Have you ever been in a hospital and wondered who repairs and services the medical equipment? In every hospital and medical facility there are engineers and technicians keeping the medical equipment working 24/7. They may be invisible, but they are vital to the medical staff and to the patients.
They will have different job titles depending on where they are working and who they are working for. So, they may be a:
Biomedical Engineer or Technician or BMET.
Radiotherapy Equipment Engineer.
Field Service Engineer.
The work required on the equipment
This group of engineers support patient treatment and diagnosis by installing, repairing, servicing and testing biomedical equipment. They may also be involved in training users. Preventative maintenance is part of most biomedical engineers’ remit.
It is a job which requires technical knowledge and skill as well as good people skills and an awareness of safety and patient confidentiality.
It is a vital role and therefore will be, at times, pressurised. All of the engineers and technicians working in hospitals and medical facilities develop strategies to work under pressure and in busy locations.
All the engineers and technicians form a key and vital part of the team in any hospital or health care facility. Without fully functioning medical equipment, the medical staff cannot care for patients.
Qualifying to work with medical equipment
There are many paths to a career as a Biomedical Technician or Field Service Engineer.
At a college, university or as part of an apprenticeship.
Retraining and transitioning
After working in a different industry or type of work, retraining to work with medical equipment. Transitioning from one type of engineering to medical engineering as a lot of the techniques and theories will be the same or similar.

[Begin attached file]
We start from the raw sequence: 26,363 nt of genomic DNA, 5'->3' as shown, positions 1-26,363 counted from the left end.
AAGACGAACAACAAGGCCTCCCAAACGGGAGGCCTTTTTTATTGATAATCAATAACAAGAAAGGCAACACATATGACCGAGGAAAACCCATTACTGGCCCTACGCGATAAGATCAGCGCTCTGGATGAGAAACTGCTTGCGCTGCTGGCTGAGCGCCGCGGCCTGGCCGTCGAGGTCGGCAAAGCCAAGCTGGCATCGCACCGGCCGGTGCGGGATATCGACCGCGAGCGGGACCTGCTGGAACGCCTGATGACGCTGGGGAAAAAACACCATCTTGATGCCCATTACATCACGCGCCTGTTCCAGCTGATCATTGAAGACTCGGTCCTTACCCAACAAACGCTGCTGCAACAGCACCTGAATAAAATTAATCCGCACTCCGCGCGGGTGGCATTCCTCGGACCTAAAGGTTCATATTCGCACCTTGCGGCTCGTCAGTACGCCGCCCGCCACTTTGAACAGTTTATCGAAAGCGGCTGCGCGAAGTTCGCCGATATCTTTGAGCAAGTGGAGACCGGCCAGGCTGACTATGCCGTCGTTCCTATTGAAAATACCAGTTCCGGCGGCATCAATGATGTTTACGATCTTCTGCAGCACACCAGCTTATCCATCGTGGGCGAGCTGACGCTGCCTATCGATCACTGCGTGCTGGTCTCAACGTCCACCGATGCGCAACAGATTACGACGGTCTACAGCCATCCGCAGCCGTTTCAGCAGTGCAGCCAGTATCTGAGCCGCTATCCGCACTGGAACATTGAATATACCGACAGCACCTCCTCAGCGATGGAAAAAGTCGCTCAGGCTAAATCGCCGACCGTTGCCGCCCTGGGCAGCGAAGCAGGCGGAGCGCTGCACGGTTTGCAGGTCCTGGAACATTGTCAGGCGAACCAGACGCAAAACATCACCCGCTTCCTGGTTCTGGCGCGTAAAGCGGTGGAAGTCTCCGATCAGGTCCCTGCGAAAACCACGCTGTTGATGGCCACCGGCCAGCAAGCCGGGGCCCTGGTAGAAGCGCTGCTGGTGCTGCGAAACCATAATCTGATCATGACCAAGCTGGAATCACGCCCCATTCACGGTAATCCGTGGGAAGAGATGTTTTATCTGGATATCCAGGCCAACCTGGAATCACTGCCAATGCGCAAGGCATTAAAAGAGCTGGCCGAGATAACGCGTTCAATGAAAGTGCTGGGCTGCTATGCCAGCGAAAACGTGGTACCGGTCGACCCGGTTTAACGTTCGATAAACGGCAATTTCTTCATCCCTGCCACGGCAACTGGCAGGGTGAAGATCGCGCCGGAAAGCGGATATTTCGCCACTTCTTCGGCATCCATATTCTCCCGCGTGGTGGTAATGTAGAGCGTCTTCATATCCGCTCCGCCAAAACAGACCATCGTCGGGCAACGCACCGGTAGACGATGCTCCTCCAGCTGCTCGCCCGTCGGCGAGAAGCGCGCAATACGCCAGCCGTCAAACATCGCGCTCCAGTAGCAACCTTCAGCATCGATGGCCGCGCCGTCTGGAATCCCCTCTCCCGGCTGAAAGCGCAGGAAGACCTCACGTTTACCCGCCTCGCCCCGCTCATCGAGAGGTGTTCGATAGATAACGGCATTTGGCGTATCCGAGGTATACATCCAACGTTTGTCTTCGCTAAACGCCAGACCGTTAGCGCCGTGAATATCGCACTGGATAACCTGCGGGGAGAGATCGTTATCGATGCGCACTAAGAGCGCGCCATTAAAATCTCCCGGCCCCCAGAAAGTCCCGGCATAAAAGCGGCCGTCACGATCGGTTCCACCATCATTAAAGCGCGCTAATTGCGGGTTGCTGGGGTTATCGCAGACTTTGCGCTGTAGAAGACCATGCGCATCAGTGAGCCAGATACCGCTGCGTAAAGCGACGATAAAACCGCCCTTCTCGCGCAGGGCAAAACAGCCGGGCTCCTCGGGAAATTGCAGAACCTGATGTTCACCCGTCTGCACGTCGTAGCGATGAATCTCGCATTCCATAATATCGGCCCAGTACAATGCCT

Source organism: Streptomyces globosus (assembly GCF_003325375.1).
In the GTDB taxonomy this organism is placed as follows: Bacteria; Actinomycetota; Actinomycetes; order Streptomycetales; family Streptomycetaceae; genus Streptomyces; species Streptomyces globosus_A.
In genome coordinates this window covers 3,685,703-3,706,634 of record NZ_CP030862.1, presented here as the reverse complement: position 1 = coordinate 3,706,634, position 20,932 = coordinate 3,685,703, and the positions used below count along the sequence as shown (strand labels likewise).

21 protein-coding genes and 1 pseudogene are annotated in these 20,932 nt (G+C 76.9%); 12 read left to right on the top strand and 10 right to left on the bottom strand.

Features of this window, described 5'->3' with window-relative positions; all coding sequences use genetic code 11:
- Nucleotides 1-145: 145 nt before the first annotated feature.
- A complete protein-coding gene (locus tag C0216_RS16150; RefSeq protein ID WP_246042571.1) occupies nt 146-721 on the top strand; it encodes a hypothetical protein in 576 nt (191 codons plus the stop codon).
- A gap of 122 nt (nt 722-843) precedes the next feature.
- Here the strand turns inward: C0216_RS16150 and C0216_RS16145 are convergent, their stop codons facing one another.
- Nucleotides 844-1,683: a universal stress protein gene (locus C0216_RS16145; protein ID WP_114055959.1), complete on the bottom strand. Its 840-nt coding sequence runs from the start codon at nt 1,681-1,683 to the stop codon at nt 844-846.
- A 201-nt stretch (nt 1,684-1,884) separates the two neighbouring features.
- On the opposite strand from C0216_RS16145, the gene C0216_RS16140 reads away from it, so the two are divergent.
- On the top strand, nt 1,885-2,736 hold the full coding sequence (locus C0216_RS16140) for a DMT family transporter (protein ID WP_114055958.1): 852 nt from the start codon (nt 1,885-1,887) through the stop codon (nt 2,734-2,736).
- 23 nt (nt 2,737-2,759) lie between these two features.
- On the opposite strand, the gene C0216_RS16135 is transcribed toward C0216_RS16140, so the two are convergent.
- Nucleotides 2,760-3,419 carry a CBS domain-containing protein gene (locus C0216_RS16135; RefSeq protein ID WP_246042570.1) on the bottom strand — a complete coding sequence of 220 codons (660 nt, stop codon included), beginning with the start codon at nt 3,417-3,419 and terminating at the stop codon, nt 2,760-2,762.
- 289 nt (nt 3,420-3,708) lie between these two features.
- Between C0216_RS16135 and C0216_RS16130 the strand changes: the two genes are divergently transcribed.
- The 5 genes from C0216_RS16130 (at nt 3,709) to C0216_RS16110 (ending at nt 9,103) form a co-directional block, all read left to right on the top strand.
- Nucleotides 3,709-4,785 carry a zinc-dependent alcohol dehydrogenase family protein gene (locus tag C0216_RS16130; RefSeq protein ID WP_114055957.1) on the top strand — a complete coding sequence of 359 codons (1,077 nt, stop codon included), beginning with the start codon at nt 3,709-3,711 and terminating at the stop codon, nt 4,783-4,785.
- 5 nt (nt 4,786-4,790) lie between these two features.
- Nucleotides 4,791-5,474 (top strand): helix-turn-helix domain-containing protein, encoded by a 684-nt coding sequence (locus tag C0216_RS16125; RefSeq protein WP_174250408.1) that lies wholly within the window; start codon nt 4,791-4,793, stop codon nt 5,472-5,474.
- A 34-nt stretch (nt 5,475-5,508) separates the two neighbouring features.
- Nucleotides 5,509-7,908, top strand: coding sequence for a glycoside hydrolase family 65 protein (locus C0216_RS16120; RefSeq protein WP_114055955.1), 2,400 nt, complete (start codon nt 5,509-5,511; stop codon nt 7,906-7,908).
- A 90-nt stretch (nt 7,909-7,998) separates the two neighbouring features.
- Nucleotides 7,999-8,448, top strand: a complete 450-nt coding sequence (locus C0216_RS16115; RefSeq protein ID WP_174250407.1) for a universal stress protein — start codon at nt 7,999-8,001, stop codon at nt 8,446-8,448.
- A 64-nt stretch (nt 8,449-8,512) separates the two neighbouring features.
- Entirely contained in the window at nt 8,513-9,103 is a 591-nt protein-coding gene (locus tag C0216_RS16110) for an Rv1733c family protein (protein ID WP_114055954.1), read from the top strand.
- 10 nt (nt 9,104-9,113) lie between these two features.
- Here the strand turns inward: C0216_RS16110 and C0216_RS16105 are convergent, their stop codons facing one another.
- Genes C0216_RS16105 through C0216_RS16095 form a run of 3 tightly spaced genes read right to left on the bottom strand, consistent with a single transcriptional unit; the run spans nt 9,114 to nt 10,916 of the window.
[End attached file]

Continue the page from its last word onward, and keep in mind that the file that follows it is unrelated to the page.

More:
Ex Military and service personnel
A significant number of Biomedical Engineers and Technicians come into this career as they enter civilian life. Their training is often provided or supported by the military.
Types of qualifications in order to work with medical equipment
In a hospital or medical facility, the engineers and technicians may be doing the same job but will have different ‘paper’ qualifications.
Some have degrees or other qualifications (like CBET in the USA), some have undertaken apprenticeships, others have hands on experience. This varies significantly from person to person and also depends on the specific type of equipment they are working with.
There is also a huge global difference. In some countries the apprenticeship system is extensive and mature and so a lot of medical equipment engineers take this route. In other countries the focus is more on degree study. However, most experienced engineers and technicians agree that hands on experience is vital.
Meet the people who repair and service medical equipment
The best way to understand these jobs and this type of work is to get to know the people who are already doing it.
Here are five of the many people who have shared their experience with The Field Engineer.
Alex Nii Nortey Dowuona, Biomedical Engineer and Contract Manager
Alex Nii Nortey Dowuona is a hospital Biomedical Engineering Team Manager working in Accra, Ghana for Grupo Empresarial Electromedico.
To read more about Alex go to:
Luiza Culeasca, CT Field Service Engineer
Luiza Culeașcă is a Service Engineer in the computerised tomography (CT) team at Siemens Healthineers in Romania.
To read more about Luiza go to:
Paul Neher, Supervisor of Biomedical Engineering
Paul Neher will celebrate 25 years of being a Biomed in September this year. He is the Supervisor of Biomedical Services at Parkview Health centred in Fort Wayne, Indiana.
To read more about Paul go to:
Richard Baker, UK Engineering Manager (Radiotherapy Engineers)
Richard Baker leads a team of medical engineers who specialise in supporting radiotherapy equipment. During his career, Richard has worked in hospitals and is now UK Engineering Manager for GenesisCare.
To read more about Richard go to:
Ruth Otieno, Philips Field Service Engineer
Ruth Otieno works as a Field Service Engineer for Philips and is the Technical Operations lead for Philips Women Lead Network.
To read more about Ruth go to: